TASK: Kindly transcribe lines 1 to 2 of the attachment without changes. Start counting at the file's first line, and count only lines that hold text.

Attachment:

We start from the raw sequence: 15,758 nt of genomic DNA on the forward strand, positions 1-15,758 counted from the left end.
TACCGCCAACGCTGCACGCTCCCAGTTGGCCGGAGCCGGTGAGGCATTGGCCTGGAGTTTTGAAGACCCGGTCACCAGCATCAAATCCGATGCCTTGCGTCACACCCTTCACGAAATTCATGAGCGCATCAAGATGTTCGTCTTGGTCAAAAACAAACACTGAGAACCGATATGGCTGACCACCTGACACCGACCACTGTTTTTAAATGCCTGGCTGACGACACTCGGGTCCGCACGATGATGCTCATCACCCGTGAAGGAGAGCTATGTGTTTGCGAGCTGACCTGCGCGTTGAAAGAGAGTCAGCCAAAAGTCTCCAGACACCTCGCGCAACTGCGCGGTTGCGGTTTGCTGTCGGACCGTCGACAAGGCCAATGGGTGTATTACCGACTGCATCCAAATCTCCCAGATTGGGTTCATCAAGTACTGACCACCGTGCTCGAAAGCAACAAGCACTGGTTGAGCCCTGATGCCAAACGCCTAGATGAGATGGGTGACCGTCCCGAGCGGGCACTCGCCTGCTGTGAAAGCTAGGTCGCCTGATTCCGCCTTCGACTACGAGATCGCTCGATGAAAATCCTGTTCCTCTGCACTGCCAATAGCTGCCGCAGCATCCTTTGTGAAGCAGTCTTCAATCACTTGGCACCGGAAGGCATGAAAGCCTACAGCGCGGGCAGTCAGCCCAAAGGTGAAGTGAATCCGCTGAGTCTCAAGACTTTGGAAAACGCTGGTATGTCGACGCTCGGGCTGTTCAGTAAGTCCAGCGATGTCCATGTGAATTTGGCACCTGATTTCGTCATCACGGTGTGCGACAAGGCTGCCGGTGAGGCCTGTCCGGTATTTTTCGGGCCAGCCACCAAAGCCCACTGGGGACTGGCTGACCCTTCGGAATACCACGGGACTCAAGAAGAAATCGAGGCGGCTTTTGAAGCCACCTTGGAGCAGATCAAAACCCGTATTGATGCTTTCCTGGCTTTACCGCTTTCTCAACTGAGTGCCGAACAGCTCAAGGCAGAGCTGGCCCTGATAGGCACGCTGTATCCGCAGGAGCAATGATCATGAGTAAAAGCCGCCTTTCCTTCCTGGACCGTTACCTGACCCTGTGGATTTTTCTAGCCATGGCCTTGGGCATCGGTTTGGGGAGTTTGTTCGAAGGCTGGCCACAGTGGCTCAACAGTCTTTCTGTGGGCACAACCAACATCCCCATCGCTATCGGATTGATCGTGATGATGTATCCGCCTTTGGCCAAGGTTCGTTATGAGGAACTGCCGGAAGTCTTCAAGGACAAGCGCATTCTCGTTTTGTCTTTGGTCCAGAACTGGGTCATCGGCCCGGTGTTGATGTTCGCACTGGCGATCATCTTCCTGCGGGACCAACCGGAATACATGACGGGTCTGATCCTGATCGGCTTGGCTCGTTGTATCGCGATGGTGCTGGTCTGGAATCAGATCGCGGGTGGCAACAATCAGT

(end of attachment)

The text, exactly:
We start from the raw sequence: 15,758 nt of genomic DNA on the forward strand, positions 1-15,758 counted from the left end.
TACCGCCAACGCTGCACGCTCCCAGTTGGCCGGAGCCGGTGAGGCATTGGCCTGGAGTTTTGAAGACCCGGTCACCAGCATCAAATCCGATGCCTTGCGTCACACCCTTCACGAAATTCATGAGCGCATCAAGATGTTCGTCTTGGTCAAAAACAAACACTGAGAACCGATATGGCTGACCACCTGACACCGACCACTGTTTTTAAATGCCTGGCTGACGACACTCGGGTCCGCACGATGATGCTCATCACCCGTGAAGGAGAGCTATGTGTTTGCGAGCTGACCTGCGCGTTGAAAGAGAGTCAGCCAAAAGTCTCCAGACACCTCGCGCAACTGCGCGGTTGCGGTTTGCTGTCGGACCGTCGACAAGGCCAATGGGTGTATTACCGACTGCATCCAAATCTCCCAGATTGGGTTCATCAAGTACTGACCACCGTGCTCGAAAGCAACAAGCACTGGTTGAGCCCTGATGCCAAACGCCTAGATGAGATGGGTGACCGTCCCGAGCGGGCACTCGCCTGCTGTGAAAGCTAGGTCGCCTGATTCCGCCTTCGACTACGAGATCGCTCGATGAAAATCCTGTTCCTCTGCACTGCCAATAGCTGCCGCAGCATCCTTTGTGAAGCAGTCTTCAATCACTTGGCACCGGAAGGCATGAAAGCCTACAGCGCGGGCAGTCAGCCCAAAGGTGAAGTGAATCCGCTGAGTCTCAAGACTTTGGAAAACGCTGGTATGTCGACGCTCGGGCTGTTCAGTAAGTCCAGCGATGTCCATGTGAATTTGGCACCTGATTTCGTCATCACGGTGTGCGACAAGGCTGCCGGTGAGGCCTGTCCGGTATTTTTCGGGCCAGCCACCAAAGCCCACTGGGGACTGGCTGACCCTTCGGAATACCACGGGACTCAAGAAGAAATCGAGGCGGCTTTTGAAGCCACCTTGGAGCAGATCAAAACCCGTATTGATGCTTTCCTGGCTTTACCGCTTTCTCAACTGAGTGCCGAACAGCTCAAGGCAGAGCTGGCCCTGATAGGCACGCTGTATCCGCAGGAGCAATGATCATGAGTAAAAGCCGCCTTTCCTTCCTGGACCGTTACCTGACCCTGTGGATTTTTCTAGCCATGGCCTTGGGCATCGGTTTGGGGAGTTTGTTCGAAGGCTGGCCACAGTGGCTCAACAGTCTTTCTGTGGGCACAACCAACATCCCCATCGCTATCGGATTGATCGTGATGATGTATCCGCCTTTGGCCAAGGTTCGTTATGAGGAACTGCCGGAAGTCTTCAAGGACAAGCGCATTCTCGTTTTGTCTTTGGTCCAGAACTGGGTCATCGGCCCGGTGTTGATGTTCGCACTGGCGATCATCTTCCTGCGGGACCAACCGGAATACATGACGGGTCTGATCCTGATCGGCTTGGCTCGTTGTATCGCGATGGTGCTGGTCTGGAATCAGATCGCGGGTGGCAACAATCAGT